Running Start Program students realize significant advantages: college credit awarded in high school, reduced tuition costs ($150 per course registration), reduced time to complete higher education requirements, and increased confidence in high school to college transition.
Bridge2College is River Valley Community College's on campus, college faculty taught early college program formerally called Catch the Wave. Bridge2College enables high school juniors, seniors, and older homeschooled students to earn college credit for certain courses at half the cost of tuition of a regular course with no additional lab fees. Regular tuition is currently $200 per credit, so a 3-credit Bridge2College course is only $300, rather than $600.
A blended learning solution for computer science, STEM, and statistics.
- Explorations in Coding 1 & 2 - Middle School or Early High School
- Introduction to Computer Science (Python) - High School
- AP Computer Science Principles (with Univ of Texas - Austin)
- AP Computer Science A (Java)
- AP Statistics
Extended Learning Opportunities
Core Curriculum Sequence
- American/British Classics I
- Algebra I or Geometry
- Western Civilization
- Foundations of Catholicism and Christian Discipleship
- Latin I
- American/British Classics II
- Geometry or Algebra II w/Trigonometry
- Government and Politics and United States History I
- Old Testament and New Testament
- Latin II or French I or Spanish III (Latin I pre-requisite)
- Great Books I
- Humanities Seminar
- Algebra II w/Trigonometry or Pre-Calculus
- Anatomy and Physiology, Physics, or Engineering
- United States History II
- Catholic Morality and Catholic Social Teaching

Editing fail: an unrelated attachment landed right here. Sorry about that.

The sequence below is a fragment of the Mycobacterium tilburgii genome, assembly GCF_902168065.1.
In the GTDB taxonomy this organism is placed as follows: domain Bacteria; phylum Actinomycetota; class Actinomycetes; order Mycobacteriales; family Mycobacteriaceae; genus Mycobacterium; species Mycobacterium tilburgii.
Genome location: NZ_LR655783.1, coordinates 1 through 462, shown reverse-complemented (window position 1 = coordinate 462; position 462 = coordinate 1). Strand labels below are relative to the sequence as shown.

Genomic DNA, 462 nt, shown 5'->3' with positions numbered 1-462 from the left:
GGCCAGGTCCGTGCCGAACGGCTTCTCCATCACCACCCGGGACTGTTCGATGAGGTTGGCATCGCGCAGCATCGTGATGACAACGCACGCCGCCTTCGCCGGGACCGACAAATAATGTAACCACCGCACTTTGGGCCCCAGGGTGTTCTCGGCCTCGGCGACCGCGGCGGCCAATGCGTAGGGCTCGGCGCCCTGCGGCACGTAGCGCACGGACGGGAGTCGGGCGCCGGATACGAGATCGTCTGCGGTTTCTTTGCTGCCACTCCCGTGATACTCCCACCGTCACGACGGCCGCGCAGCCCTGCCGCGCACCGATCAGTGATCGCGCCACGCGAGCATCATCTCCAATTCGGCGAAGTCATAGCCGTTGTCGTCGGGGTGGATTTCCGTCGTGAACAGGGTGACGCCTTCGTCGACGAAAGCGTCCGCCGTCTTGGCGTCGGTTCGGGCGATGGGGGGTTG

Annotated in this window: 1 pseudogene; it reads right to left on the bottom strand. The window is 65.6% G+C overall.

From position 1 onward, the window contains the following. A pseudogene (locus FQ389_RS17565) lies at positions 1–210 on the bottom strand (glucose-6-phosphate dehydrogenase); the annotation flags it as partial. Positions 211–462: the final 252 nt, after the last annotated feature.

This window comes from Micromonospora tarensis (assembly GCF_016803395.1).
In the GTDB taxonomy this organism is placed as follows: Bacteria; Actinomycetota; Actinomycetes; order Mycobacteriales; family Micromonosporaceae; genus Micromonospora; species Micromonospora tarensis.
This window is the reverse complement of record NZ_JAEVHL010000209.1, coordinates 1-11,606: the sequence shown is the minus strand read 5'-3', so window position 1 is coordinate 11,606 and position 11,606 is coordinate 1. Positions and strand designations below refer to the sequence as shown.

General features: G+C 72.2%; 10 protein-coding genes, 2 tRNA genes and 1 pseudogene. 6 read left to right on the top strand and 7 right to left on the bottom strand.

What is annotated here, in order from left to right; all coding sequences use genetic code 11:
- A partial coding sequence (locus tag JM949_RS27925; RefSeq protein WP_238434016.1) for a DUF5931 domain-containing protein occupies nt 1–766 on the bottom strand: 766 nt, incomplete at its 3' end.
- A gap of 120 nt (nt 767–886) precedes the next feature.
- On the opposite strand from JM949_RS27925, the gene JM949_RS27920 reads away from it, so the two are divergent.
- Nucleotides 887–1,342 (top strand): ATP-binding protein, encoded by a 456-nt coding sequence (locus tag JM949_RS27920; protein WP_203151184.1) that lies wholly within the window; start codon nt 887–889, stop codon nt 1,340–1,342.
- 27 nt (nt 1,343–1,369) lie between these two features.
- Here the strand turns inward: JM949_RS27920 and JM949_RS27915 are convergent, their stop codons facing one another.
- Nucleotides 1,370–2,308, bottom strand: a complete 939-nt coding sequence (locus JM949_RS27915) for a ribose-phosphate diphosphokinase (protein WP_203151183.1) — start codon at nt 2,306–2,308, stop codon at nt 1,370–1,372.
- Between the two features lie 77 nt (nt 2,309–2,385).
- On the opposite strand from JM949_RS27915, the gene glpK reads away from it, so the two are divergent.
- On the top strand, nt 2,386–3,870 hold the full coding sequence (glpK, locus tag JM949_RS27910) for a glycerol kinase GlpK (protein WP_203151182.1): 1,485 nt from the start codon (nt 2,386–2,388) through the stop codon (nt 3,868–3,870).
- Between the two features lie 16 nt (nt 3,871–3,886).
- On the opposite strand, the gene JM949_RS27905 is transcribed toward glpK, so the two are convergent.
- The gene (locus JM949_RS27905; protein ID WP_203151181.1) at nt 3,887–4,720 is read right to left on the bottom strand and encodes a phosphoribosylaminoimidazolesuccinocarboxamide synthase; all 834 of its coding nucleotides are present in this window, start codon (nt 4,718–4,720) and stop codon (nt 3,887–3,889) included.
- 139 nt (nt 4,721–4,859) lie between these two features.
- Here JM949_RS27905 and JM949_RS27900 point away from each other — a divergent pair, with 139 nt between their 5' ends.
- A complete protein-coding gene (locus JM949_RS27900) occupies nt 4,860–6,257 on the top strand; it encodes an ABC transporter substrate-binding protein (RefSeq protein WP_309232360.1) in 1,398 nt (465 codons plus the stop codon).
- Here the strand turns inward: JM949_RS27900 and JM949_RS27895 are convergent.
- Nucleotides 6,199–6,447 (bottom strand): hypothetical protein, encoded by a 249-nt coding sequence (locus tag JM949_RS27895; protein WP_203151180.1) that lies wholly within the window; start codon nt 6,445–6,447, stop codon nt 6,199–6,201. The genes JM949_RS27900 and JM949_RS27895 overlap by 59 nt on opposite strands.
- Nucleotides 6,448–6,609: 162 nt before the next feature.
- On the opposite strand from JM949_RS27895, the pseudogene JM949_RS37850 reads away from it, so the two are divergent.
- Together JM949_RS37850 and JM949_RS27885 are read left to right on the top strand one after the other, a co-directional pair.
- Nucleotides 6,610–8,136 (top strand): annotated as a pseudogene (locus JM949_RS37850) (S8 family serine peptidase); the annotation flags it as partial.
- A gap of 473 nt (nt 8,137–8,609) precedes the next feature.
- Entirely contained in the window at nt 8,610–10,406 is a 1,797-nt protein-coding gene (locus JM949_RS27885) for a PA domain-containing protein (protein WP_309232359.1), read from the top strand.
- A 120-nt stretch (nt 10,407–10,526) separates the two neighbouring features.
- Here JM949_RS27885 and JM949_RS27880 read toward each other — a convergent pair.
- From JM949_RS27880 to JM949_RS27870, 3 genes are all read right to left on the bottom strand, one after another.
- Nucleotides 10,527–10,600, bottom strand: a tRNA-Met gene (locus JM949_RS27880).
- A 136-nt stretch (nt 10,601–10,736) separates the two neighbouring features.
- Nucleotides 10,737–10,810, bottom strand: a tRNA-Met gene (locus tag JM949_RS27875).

- Latin III or French II or Spanish II
- Senior Seminar
- Calculus, Pre-Calculus, Business Math, or Statistics/Trigonometry
- Anatomy and Physiology, Physics, or Engineering
- Economics & Modern Politics
At Mount Royal Academy students are introduced to Christ's command to serve and love one another. This mission and the theology behind it are learned not only in the classroom, but also by modeling our behavior and actions accordingly. Therefore, students in each grade level are expected to complete a minimum number of community service hours. Their work is encapsulated in a portfolio that is begun as part of the freshmen Theology curriculum and is completed for credits. The service complements both the academic experience and the Christian identity of the Mount Royal community.
Students are encouraged to explore volunteer opportunities in their own communities and in areas of particular interest to them. However, the school also helps coordinate service opportunities with different local charities. Here are a few examples:
- Listen Community Services - MRA has committed to bringing volunteer students every other month to the LISTEN Community dinners in White River Junction, VT. Students are responsible for preparing, serving and cleaning up a meal for those who are in need.
- Dismas Home of New Hampshire - Students have participated in clean-up days for this charity. Dismas Home shelters and trains those who have recently been released from prison.
- Sunshine Diner in Newport - Students join the Newport Moose Lodge in providing a warm meal on a Sunday afternoon to anyone who would like to attend.